Recently, volunteers met at Arcadia University to survey a section of the Tookany/Tacony-Frankford creek for freshwater mussels. While we didn’t find any freshwater mussels, we did find oyster shells, tennis balls, and a variety of interesting aquatic species. Dr. Christopher Binckley shared his knowledge with us as we observed these species, including salamanders, macroinvertebrates, fish, and mosquitoes. Our data will be reported to the Partnership for the Delaware Estuary, and will be collected with data from other streams in the area.
The Delaware River Basin was once home to over a dozen species of freshwater mussels. However, only one species is readily found today, and only in a few areas. These animals are valuable because each one filters up to 10 gallons of water per day, removing pollutants that would otherwise necessitate expensive water treatments. They also protect streambeds from washing away and provide food and increase the Delaware River Basin’s habitat value.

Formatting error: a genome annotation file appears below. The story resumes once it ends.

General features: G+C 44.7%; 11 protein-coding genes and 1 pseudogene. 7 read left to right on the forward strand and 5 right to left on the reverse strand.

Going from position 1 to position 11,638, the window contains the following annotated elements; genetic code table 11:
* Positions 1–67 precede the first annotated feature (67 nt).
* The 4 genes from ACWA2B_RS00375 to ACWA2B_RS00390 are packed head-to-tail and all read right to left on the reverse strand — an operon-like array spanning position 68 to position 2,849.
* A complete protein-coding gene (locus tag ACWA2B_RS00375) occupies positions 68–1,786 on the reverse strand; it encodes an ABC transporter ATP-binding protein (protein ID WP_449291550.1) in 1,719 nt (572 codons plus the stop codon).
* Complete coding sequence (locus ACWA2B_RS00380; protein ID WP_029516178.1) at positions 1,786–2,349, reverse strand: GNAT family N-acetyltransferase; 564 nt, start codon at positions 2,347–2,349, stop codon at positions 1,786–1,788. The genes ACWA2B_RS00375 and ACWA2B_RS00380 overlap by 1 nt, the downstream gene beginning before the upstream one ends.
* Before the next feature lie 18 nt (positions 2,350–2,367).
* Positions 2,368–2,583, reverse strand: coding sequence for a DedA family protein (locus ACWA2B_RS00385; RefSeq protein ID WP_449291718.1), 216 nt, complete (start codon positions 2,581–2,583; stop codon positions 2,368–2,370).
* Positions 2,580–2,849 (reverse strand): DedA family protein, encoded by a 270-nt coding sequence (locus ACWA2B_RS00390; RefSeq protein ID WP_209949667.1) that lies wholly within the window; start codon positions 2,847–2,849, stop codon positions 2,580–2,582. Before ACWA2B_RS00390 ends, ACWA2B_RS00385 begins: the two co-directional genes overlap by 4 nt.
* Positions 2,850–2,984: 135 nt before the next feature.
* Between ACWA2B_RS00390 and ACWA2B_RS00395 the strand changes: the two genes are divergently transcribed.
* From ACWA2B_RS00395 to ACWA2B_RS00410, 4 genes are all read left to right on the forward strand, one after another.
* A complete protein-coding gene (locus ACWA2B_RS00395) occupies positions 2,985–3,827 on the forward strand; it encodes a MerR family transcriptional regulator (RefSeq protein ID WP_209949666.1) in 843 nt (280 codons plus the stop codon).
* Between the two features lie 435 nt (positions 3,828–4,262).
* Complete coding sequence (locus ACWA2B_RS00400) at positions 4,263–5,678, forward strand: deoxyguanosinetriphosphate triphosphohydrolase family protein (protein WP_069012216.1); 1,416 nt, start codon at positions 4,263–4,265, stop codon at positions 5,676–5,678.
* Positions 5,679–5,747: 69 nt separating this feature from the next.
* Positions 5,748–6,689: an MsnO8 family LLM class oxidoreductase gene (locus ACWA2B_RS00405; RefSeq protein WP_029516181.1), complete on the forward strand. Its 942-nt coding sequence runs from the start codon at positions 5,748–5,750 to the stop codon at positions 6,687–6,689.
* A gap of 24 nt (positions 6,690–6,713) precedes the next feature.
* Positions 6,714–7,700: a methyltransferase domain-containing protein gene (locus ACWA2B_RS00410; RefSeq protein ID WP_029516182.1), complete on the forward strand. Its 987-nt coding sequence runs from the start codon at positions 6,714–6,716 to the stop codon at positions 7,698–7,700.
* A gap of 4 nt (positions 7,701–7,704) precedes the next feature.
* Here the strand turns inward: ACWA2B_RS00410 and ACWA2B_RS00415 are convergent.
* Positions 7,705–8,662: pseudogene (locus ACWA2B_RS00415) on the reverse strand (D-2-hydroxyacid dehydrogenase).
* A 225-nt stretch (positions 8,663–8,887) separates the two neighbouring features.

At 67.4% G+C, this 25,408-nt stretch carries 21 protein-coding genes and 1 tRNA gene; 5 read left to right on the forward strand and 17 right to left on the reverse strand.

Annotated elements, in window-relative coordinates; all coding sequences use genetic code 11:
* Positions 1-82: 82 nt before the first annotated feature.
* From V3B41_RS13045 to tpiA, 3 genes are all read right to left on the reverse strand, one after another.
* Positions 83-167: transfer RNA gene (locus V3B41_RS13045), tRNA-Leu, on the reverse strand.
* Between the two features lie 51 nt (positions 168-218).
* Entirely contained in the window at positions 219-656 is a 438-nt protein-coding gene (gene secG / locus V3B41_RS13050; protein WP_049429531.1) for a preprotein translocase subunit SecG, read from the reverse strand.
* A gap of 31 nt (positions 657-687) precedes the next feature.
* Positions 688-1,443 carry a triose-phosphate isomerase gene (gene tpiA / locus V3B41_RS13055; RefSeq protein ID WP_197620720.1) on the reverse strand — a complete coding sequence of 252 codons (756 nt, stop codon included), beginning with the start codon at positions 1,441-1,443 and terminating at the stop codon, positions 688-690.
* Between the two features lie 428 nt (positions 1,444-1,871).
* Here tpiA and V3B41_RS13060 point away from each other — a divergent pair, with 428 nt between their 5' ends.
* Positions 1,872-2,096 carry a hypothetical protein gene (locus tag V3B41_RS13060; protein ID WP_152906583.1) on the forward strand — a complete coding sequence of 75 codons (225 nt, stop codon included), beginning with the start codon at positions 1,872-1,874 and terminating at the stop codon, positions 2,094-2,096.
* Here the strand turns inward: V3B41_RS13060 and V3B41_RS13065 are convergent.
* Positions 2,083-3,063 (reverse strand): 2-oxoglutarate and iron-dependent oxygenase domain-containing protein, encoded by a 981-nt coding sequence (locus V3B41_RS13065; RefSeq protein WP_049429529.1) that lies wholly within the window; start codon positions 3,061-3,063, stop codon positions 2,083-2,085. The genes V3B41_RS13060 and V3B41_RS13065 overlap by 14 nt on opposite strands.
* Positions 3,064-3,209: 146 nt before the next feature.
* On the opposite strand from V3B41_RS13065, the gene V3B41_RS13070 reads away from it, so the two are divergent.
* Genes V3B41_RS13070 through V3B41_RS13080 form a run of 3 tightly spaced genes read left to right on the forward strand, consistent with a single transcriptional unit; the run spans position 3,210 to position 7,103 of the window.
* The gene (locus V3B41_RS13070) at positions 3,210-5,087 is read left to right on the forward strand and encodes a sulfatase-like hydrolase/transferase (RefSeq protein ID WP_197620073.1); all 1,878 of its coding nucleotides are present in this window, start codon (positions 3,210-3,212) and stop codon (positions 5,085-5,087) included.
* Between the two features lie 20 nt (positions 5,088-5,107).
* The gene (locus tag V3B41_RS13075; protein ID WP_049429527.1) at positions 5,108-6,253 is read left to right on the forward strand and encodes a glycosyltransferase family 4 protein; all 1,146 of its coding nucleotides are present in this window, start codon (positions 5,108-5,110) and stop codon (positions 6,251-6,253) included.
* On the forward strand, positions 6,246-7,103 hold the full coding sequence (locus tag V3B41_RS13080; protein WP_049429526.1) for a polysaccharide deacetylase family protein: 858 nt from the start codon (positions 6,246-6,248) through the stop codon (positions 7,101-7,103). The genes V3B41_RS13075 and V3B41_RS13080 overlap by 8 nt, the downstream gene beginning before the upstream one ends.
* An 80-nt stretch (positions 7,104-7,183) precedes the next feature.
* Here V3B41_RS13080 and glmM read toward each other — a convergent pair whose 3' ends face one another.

The Partnership for the Delaware Estuary (PDE) is spearheading a project to determine where once abundant mussel beds still exist in order to facilitate the restoration efforts for these important animals. As part of this project, the Tookany/Tacony-Frankford Watershed Partnership (TTF) is in the process of surveying five miles of stream in our watershed to determine the presence or absence of mussels. This is a fun and educational opportunity that anyone can do! Please contact Steph Clymer at email@example.com if you are interested in volunteering to support this fun and educational summer volunteer opportunity. Check out our website for upcoming mussel surveying activities. We look forward to hearing from you!